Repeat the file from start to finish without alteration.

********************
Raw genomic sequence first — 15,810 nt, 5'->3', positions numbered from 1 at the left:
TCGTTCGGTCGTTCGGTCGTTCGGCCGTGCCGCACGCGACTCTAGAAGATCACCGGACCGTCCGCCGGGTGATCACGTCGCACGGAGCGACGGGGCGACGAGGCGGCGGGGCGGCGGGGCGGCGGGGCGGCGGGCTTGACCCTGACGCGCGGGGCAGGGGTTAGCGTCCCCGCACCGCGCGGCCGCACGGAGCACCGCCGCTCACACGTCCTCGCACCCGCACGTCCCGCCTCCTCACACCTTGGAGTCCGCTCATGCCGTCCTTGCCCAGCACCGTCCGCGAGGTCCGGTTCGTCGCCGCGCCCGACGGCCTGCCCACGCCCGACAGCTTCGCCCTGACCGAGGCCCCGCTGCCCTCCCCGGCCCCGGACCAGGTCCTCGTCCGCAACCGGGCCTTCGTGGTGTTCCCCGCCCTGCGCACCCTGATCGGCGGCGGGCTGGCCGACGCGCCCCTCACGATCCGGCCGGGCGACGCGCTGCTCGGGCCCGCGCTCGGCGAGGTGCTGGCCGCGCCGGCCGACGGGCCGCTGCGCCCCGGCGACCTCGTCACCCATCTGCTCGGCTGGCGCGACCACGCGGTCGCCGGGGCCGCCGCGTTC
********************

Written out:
Raw genomic sequence first — 15,810 nt, 5'->3', positions numbered from 1 at the left:
TCGTTCGGTCGTTCGGTCGTTCGGCCGTGCCGCACGCGACTCTAGAAGATCACCGGACCGTCCGCCGGGTGATCACGTCGCACGGAGCGACGGGGCGACGAGGCGGCGGGGCGGCGGGGCGGCGGGGCGGCGGGCTTGACCCTGACGCGCGGGGCAGGGGTTAGCGTCCCCGCACCGCGCGGCCGCACGGAGCACCGCCGCTCACACGTCCTCGCACCCGCACGTCCCGCCTCCTCACACCTTGGAGTCCGCTCATGCCGTCCTTGCCCAGCACCGTCCGCGAGGTCCGGTTCGTCGCCGCGCCCGACGGCCTGCCCACGCCCGACAGCTTCGCCCTGACCGAGGCCCCGCTGCCCTCCCCGGCCCCGGACCAGGTCCTCGTCCGCAACCGGGCCTTCGTGGTGTTCCCCGCCCTGCGCACCCTGATCGGCGGCGGGCTGGCCGACGCGCCCCTCACGATCCGGCCGGGCGACGCGCTGCTCGGGCCCGCGCTCGGCGAGGTGCTGGCCGCGCCGGCCGACGGGCCGCTGCGCCCCGGCGACCTCGTCACCCATCTGCTCGGCTGGCGCGACCACGCGGTCGCCGGGGCCGCCGCGTTC